You can use the U.S. Geological Survey (USGS) to track tremor lines in and around your state. While you’re weighing the pros and cons of buying earthquake insurance, the USGS says you should consider the following factors: 
  • Annual rainfall
  • Construction type, layout, materials used, and quality of your home
  • Cost to insure your home
  • Earthquake frequency in your region
  • Kind of land your home is on, including soil type and slope of the land
  • Level of earthquake-preparedness your home was built with
  • Proximity to active fault lines
  • Time passed since the last earthquake in your region
  • Value of both the home itself and the contents
There are basically three questions you need to ask yourself when you’re considering earthquake insurance: how likely it is for an earthquake to happen, how likely an earthquake could damage your home, and if you would be able to afford all of the repairs on your own.

How to buy earthquake insurance

You’ve carefully weighed the pros and cons, and you’ve decided it's in your best interest to get earthquake insurance. But where do you start?
First, check with the insurance company you have renters or homeowners insurance with. They may offer earthquake insurance as an endorsement to your current policy, or as a separate policy. California law requires home insurance companies to provide earthquake insurance.
California homeowners can buy earthquake insurance through the California Earthquake Authority. Residents in
, and
have the option of purchasing earthquake insurance through Arrowhead or GeoVera. If you don’t live in these states, you’ll need to shop around—your state’s Department of Insurance can be a great tool!

How much does earthquake insurance cost?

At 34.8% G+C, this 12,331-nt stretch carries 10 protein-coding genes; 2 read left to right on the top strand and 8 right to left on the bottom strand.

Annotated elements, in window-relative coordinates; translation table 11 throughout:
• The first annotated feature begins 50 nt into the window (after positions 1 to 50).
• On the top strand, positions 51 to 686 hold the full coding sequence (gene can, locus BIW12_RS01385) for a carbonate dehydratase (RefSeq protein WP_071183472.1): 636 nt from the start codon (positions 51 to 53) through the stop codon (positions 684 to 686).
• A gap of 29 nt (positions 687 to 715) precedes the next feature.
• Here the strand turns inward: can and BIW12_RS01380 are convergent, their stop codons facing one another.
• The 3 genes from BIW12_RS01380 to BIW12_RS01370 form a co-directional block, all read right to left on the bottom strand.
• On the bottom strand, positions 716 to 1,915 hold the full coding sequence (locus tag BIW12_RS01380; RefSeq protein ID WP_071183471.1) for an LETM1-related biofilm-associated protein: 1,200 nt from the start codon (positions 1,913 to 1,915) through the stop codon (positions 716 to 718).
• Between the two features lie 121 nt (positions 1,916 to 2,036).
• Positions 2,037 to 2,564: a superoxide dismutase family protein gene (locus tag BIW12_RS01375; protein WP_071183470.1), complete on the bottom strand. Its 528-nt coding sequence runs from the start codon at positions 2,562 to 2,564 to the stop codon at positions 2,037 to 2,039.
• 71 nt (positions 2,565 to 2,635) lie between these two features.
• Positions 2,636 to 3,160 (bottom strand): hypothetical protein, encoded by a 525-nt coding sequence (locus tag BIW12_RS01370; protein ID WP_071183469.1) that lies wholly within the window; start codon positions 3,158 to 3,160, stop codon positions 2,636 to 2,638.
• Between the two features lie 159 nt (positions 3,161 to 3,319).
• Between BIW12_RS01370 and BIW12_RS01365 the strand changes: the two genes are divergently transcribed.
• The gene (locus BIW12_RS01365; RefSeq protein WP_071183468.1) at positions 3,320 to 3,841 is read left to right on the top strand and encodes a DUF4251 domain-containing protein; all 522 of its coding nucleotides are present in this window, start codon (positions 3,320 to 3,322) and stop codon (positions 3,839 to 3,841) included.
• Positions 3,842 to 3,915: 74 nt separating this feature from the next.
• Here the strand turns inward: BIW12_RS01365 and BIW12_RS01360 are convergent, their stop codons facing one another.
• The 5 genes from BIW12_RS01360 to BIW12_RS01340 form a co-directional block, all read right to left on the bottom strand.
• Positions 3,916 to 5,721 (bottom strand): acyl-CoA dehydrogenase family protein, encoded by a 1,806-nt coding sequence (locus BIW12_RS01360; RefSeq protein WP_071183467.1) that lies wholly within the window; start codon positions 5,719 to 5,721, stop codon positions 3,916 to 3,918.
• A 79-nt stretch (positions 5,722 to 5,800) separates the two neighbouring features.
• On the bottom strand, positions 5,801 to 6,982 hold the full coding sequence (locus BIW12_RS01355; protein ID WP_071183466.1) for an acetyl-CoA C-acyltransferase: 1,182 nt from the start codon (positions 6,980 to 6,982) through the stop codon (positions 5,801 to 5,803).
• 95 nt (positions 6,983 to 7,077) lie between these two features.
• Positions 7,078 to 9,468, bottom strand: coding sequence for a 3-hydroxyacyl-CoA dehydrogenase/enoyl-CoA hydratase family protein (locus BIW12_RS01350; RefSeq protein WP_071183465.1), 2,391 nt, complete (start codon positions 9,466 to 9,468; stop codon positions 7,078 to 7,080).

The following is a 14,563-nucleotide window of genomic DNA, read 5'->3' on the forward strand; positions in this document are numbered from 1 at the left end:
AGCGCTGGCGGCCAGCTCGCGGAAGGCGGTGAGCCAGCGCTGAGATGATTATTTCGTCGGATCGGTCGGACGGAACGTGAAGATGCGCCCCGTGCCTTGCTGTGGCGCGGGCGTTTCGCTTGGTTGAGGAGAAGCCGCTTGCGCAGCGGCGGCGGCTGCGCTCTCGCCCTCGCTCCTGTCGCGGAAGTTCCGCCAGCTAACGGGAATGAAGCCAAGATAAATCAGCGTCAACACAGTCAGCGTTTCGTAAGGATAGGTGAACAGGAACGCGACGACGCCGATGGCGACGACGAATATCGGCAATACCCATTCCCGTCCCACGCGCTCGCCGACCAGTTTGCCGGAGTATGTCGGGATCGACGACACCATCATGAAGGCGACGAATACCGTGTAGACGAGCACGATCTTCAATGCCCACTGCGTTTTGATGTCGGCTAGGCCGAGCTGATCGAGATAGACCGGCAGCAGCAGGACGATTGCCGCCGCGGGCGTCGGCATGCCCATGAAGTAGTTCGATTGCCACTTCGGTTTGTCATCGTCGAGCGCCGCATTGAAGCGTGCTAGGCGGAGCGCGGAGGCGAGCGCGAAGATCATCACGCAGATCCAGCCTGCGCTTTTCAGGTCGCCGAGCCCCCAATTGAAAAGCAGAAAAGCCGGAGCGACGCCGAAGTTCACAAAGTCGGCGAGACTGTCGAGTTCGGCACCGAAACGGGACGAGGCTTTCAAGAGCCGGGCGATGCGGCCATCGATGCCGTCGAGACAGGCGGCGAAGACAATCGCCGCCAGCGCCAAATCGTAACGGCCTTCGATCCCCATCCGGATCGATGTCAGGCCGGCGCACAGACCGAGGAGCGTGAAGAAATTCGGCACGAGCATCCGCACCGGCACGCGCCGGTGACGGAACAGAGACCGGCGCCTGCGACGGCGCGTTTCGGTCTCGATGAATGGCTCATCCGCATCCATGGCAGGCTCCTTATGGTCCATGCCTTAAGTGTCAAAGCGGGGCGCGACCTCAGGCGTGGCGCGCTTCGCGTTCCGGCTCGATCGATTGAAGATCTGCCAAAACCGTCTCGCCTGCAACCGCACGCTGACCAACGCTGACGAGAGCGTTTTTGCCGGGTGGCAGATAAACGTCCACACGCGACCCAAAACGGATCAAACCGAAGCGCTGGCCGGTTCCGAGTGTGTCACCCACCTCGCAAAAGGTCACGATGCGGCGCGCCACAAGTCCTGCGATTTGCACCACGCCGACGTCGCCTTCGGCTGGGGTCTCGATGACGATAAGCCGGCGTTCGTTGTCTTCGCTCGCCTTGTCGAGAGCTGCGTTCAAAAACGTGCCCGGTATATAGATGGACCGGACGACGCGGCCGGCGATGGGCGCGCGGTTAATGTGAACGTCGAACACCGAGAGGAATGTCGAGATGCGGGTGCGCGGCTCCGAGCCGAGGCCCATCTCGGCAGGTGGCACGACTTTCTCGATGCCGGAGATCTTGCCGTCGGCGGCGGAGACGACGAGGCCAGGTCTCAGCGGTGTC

Earthquake insurance can be expensive, and unfortunately, the rates usually increase the more you need it. Annual premiums for earthquake insurance range from $800 to a whopping $5,000. The deductibles are typically 10-20% of the coverage limit.
The cost of earthquake insurance has a large range due to a variety of factors. In addition to the coverage limits and deductible in the policy, your earthquake insurance premiums will be determined by the age of your home, the building materials used, the cost to rebuild, number of stories, proximity to faults, seismic activity, soil type, and ZIP code.

How to save on earthquake insurance

If you’re looking to save on earthquake insurance, you have limited options. If you buy earthquake insurance from your existing home or renters insurance company, they may be able to offer you a discount. You can also raise your deductible, but you should only consider this if you can afford to pay that much in the event of an earthquake.
There are home projects you can complete to save on insurance costs and better protect your home against earthquake damages. You can brace your water heater and chimney, bolt your home to its foundation, install automatic gas cut-off valves, and strengthen walls with plywood.

How to save on car and home insurance

Insurance costs can add up quickly, so it’s nice to save money on your policies whenever you can. Luckily,
is a licensed insurance broker and comparison app here to help!
Jerry makes it easier than ever to find the insurance you need at a price that’s easy on your wallet. Just download the app, answer a few questions, and sit back while Jerry compares affordable quotes from trusted insurance companies. You can get quotes for home and car insurance at the same time to bundle and save even more!